Colorado River Map
Colorado River Flow Wet Period
Colorado River Flow Dry Period
Colorado River Diversions
Colorado River
Colorado River Map Cities
Colorado River Dams

Data Sources

River flow volumes: US Geological Survey (USGS).

Diversion flow volumes: US Bureau of Reclamation.

Dams, canals, pipelines, and aqueducts: USGS and
National Geographic. Latest available data shown.

This map was made possible with support from the Walton Family Foundation.

The Colorado River

The Colorado River supplies water for 30 million people. It is one of the most contested, recreated-upon, and carefully controlled rivers on Earth. Diverted under peaks, utilized by turbines that create hydropower, and stored by enormous reservoirs, the 1,450-mile-long Colorado faces growing challenges associated with increasing population, declining ecosystems, drought, and expected climate change. Click on a topic below to learn more.

Balancing Limited Supply With Increasing Demand

The Colorado River Basin is a critical component of North American water supply, providing H2O to 30 million people and thousands of acres of farmland. When Colorado River withdrawals were first allocated among the river basin’s seven states, in 1922, the river held 17.5 million acre-feet (5.7 trillion gallons) of water. However, new science has shown that 1922 was part of an especially wet period. The river now averages about 14.7 million acre-feet per year and is allocated among seven states and Mexico. Water managers are trying to address growing challenges associated with over-allocation, rapidly increasing urban populations, development of unused water rights, and expected climate change. The water levels of the river’s two largest reservoirs—Lake Mead and Lake Powell, stored by Hoover and Glen Canyon Dams—have dropped significantly in recent years, threatening supplies for major cities. In addition, the trapping of silt behind dams also limits the quality and extent of river habitats.

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    Parting the Waters

    Water has always been precious in this arid region, but a six-year drought and expanding population conspire to make it a fresh source of conflict among the Israelis, Palestinians, and Jordanians.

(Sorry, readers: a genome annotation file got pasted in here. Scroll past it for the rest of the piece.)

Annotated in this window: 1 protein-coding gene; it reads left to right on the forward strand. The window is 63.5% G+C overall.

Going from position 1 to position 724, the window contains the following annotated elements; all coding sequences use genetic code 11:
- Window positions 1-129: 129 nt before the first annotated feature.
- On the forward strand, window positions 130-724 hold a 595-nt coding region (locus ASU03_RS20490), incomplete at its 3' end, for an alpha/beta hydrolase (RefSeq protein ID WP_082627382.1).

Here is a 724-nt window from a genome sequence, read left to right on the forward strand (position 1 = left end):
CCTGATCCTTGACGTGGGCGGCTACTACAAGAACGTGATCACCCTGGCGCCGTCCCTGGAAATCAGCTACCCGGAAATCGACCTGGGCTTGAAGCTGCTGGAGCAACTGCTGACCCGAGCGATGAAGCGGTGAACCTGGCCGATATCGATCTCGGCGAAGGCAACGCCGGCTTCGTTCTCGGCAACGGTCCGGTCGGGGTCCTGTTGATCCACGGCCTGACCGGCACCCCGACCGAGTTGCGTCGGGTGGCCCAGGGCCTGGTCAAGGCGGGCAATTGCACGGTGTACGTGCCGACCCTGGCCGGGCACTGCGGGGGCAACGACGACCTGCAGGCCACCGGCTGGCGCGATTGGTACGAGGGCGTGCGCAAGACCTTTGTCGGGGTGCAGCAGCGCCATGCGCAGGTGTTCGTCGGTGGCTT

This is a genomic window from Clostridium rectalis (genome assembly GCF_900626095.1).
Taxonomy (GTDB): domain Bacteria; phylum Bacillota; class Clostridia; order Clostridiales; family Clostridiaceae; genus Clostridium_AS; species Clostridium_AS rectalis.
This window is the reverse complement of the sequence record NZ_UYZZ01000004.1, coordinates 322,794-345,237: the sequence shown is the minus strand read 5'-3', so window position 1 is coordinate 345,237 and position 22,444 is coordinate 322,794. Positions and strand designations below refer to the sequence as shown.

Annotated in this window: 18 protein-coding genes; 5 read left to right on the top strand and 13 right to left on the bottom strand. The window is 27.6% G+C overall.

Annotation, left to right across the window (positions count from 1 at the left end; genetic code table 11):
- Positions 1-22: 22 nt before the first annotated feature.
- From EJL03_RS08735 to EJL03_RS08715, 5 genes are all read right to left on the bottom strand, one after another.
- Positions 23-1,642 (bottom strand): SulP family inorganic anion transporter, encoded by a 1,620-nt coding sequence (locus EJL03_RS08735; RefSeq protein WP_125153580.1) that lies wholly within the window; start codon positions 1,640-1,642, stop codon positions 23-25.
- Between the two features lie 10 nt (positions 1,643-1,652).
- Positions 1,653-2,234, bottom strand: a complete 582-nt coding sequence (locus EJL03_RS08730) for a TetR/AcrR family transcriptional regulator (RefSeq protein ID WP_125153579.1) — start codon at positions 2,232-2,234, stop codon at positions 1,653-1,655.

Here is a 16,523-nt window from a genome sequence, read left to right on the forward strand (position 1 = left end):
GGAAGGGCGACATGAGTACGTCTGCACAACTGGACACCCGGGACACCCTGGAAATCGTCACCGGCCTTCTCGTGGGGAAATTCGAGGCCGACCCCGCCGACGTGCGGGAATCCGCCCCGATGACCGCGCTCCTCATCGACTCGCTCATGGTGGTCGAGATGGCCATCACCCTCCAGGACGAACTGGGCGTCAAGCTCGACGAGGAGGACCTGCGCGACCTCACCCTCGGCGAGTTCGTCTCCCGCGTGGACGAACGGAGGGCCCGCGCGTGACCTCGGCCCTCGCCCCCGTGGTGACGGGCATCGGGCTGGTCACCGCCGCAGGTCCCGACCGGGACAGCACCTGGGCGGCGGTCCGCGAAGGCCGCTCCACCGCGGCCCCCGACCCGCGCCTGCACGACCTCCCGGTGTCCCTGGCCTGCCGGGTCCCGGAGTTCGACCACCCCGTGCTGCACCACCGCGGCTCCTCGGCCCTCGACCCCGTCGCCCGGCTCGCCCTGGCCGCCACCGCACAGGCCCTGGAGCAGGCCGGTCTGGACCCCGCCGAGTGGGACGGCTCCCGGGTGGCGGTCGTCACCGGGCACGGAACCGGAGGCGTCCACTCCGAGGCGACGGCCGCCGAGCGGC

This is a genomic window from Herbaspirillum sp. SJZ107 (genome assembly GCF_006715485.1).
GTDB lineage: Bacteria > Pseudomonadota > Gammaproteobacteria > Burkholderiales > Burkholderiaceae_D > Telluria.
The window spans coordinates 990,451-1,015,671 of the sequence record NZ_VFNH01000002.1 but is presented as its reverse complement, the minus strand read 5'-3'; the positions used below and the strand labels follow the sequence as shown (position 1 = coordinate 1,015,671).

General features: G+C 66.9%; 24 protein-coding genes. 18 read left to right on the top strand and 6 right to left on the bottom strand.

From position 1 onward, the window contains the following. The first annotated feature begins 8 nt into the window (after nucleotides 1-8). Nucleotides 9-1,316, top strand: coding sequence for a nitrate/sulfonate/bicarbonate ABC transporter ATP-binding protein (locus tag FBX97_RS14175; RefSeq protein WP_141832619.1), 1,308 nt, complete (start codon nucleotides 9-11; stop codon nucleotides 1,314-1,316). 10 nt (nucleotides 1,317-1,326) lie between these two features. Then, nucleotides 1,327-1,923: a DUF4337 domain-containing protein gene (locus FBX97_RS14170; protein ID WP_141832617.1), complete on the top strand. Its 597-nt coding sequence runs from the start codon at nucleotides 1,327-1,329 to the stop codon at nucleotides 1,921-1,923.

Help Save the Colorado River

You can help restore freshwater ecosystems by pledging to cut your water footprint. For every pledge, Change the Course will restore 1,000 gallons back to the Colorado River.


NG's Freshwater Advocates

  • sandra new headshot.jpg

    Sandra Postel

    Sandra is a leading authority on international freshwater issues and is spearheading our global freshwater efforts.

  • Photo: Jon Waterman at the end of the Colorado River

    Jonathan Waterman

    He's paddled the Colorado River from its headwaters to the delta, in an effort to bring awareness to this mighty river at risk.

  • Photo: Osvel Hinojosa Huerta

    Osvel Hinojosa Huerta

    For more than 15 years, Osvel Hinojosa Huerta has been resurrecting Mexico's Colorado River Delta wetlands.

Find More Inspiration »

Education Resources

  • Photo: pool of water in the jungle.

    Freshwater Collection

    See a selection of over 100 freshwater resources from National Geographic Education.

  • Photo: Colorado River at Lake Powell

    Teacher's Guide

    This guide on Earth's Freshwater provides a solid introduction to freshwater in an accessible and reader-friendly manner.

  • Photo: Colorado River snaking through rocks at Grand Canyon National Park, AZ.

    Freshwater Activities

    Explore the relationships between rivers and early settlement patterns.

  • Photo: Salt River

    American Wetlands

    Get muddy with a wade through states, territories, and commonwealths in this Geo-Story.

Change the Course logoChange the Course: Help Save the Colorado River